I ask all people of goodwill to help build a culture of encounter, solidarity and peace.– Pope Francis
As we celebrate the New Year today, Sarawakians must not forget that the Peace and Goodwill that we enjoy today is a tradition going back to the very foundations established by the first and only English “Rajah” in the Far East.
Sir James Brooke and three generations ruled Sarawak with a firm but fair hand allowing all the races and religious groups to thrive in a country that was once known as the Land of the Headhunters.
When the Church of England wanted to Christianise Sarawak, it was James who refused to allow it as the people who invited him to become Rajah were staunch Malay Muslims led by his army chief Datuk Patinggi Abang Ali.
Brooke felt that things in Sarawak should be allowed to take its course through inter-marriage and friendships between the different racial groups.
It was unlike the earlier centuries where European nations such as Portugal, Spain and Holland swept through South East Asia as conquerors while proselytising its inhabitants.
On the other hand, the British who had ruled Malaya with the assistance of the wise rulers of the Malayan states saw it fit to mould the country into a multi-cultural entity.
A “new” Sarawak was born 60 years ago when Prime Minister Tengku Abdul Rahman mooted the idea of a federation of former British colonies, namely Malaya, Sarawak and North Borneo (Sabah).
But as the Malay population grew, it was a matter of time that political groups began their own brand of proselytising.
But unlike our counterparts, Sarawak has come a long way since Independence where the state has remained a multi-religious community.
Sarawak is a state where Christians, Muslims and people of other faiths can live together.
So it was a great encouragement when Sarawak elder statesman and politician Tun Pehin Sri Abdul Taib Mahmud called on Sarawakians to unite and strengthen friendships on Christmas Day.
As the only surviving member of an elite group of Sarawak’s inaugural Cabinet of six members led by Iban chief minister Tan Sri Stephen Kalong Ningkan, the Melanau Muslim knows this well coming from a multi-religious community that practises what it preaches.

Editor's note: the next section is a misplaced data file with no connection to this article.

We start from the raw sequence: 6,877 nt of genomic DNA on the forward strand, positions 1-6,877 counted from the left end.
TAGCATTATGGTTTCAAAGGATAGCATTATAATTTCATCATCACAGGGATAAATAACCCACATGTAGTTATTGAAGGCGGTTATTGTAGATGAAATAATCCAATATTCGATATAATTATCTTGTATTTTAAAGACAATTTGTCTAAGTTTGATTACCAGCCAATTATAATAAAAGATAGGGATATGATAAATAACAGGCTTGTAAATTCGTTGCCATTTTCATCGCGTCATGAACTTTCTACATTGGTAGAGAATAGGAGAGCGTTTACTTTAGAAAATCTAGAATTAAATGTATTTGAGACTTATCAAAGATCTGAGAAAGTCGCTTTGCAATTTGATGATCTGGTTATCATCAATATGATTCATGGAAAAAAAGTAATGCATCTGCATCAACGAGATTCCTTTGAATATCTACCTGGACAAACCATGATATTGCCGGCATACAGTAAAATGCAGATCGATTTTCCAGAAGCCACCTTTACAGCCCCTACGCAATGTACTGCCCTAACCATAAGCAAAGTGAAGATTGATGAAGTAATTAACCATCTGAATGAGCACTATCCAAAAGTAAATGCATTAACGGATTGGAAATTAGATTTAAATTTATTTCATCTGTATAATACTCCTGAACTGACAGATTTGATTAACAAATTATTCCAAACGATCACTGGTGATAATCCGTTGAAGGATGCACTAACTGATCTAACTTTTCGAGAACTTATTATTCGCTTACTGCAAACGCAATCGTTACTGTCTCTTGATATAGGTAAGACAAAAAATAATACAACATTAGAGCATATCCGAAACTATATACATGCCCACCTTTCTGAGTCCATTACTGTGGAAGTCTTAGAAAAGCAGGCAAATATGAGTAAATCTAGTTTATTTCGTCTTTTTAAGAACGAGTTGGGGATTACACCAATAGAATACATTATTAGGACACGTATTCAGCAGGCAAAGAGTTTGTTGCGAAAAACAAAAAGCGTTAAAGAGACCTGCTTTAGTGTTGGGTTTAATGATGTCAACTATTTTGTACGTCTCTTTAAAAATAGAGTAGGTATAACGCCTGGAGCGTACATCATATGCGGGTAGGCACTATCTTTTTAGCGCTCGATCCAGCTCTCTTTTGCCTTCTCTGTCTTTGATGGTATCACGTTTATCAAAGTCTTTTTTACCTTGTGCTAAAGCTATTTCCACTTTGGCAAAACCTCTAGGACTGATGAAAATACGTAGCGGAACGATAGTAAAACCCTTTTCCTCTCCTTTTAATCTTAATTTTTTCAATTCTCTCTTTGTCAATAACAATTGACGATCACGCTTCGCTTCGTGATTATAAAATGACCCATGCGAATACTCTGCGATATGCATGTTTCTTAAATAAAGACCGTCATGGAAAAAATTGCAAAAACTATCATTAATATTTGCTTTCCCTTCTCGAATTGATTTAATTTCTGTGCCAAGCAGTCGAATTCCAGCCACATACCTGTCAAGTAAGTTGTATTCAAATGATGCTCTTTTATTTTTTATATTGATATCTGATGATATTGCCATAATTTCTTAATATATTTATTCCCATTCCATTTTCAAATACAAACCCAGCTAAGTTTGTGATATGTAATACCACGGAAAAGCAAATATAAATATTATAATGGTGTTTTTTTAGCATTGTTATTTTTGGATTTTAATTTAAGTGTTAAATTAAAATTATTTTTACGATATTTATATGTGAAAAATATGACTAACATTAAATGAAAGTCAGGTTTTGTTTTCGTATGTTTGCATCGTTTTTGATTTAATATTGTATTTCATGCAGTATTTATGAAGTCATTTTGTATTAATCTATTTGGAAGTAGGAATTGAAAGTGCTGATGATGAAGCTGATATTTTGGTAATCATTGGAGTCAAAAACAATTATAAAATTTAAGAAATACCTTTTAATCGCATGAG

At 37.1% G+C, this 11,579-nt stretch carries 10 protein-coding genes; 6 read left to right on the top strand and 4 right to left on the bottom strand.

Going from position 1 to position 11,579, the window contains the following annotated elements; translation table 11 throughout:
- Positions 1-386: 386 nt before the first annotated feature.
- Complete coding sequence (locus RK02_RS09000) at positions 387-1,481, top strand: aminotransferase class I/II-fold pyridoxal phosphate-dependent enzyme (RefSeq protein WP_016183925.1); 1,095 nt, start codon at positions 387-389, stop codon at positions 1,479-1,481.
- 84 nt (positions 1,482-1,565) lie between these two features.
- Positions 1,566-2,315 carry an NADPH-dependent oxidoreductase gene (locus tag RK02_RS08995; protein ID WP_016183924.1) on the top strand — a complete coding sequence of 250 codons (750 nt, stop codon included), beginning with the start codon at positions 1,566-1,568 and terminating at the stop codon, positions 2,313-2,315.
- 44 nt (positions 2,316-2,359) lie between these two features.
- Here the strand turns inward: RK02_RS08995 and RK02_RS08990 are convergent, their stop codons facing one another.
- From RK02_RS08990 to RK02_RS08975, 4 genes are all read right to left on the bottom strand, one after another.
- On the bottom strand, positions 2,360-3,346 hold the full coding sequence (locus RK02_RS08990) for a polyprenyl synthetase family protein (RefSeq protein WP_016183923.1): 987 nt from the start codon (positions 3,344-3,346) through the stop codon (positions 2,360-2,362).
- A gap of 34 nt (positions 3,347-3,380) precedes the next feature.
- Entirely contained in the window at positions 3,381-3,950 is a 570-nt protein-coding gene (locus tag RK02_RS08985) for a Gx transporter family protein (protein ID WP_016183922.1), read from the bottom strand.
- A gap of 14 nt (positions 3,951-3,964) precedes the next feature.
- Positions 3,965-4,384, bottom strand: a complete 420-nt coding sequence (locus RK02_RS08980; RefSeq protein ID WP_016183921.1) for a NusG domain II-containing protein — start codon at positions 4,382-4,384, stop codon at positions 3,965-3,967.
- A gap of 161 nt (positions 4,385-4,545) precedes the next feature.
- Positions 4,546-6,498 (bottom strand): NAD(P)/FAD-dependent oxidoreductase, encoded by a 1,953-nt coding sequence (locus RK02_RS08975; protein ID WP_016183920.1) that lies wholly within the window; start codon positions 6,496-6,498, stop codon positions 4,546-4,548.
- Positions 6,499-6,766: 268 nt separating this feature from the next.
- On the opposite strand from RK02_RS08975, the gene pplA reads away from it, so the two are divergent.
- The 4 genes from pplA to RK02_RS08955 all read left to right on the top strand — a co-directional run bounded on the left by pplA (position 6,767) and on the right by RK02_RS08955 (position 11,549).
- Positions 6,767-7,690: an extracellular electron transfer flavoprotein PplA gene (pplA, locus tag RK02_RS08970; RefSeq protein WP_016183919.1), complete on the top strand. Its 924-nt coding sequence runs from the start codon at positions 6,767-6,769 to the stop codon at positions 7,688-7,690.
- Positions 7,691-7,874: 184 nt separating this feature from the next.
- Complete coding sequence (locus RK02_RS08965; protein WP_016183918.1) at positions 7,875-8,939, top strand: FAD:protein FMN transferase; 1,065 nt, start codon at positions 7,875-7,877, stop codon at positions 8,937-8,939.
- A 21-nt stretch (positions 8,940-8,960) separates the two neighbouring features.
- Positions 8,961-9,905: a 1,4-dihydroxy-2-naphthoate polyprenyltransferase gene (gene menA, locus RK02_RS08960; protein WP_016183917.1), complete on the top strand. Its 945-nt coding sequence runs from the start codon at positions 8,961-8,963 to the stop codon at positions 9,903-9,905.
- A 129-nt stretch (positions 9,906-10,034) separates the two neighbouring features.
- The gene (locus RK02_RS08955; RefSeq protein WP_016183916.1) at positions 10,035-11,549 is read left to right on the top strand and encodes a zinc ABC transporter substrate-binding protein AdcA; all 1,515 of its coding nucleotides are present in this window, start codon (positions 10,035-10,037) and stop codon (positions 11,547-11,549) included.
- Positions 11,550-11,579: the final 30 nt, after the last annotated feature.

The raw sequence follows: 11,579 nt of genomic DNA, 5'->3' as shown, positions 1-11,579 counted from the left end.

Unlike other communities, the Melanau comprise Muslims and Christians followers.
Taib’s own forebears include relatives having inter-married over the years.
The Governor has openly admitted that his ancestors were “Kayan Lalu” people from the Kajang community of Belaga who were forced to leave their homeland when the 2nd Rajah Charles Brooke led an army of 12,000 that devasted the homelands of the Orang Ulu community in 1863.
This major battle was initiated by Charles after the assassination of two of his best friends, Charles Fox and Henry Steel, by Melanau dissidents Talip, Taibi and Sawing in Kanowit.
Over the last generations, the Melanau of coastal Sarawak still remember the day when they were victims of war and Taib has personally taken it upon himself to be an exemplary Muslim.
Taib’s Christmas message struck at the very heart of Sarawak’s trials and tribulations over his lifetime.
A Melanau Muslim who scored a distinction in Bible Studies at the St Joseph’s Catholic School, Taib and other Muslims were practically forced to recite the Lord’s prayer which was mandatory for mission school students during his time.
Taib’s classmates and friends until today include a Melanau-Chinese Catholic, Reverend Father Lawrence Chua, and his bloodline on his maternal side which includes Kelantan Malays.
Since becoming chief minister of Sarawak on March 27, 1981 and until he became Governor, he has practised tolerance through his circle of friends.
During Hari Raya, Taib and his Polish-Muslim wife Laila would hold “open house” for all communities.
Today in Sarawak, it is still the norm for Sarawak Christians to hold “open house” for people of various religions.
Indeed, the Governor’s Christmas Message was timely as Sarawak welcomes the new year after a long year where the Covid-19 pandemic caused untold hardship.
God willing, 2021 will continue to usher in an era of peace, love and respect – a camaraderie which is unique and found nowhere in Malaysia except in the Land of the Hornbills.
The views expressed here are those of the columnist and do not necessarily represent the views of New Sarawak Tribune.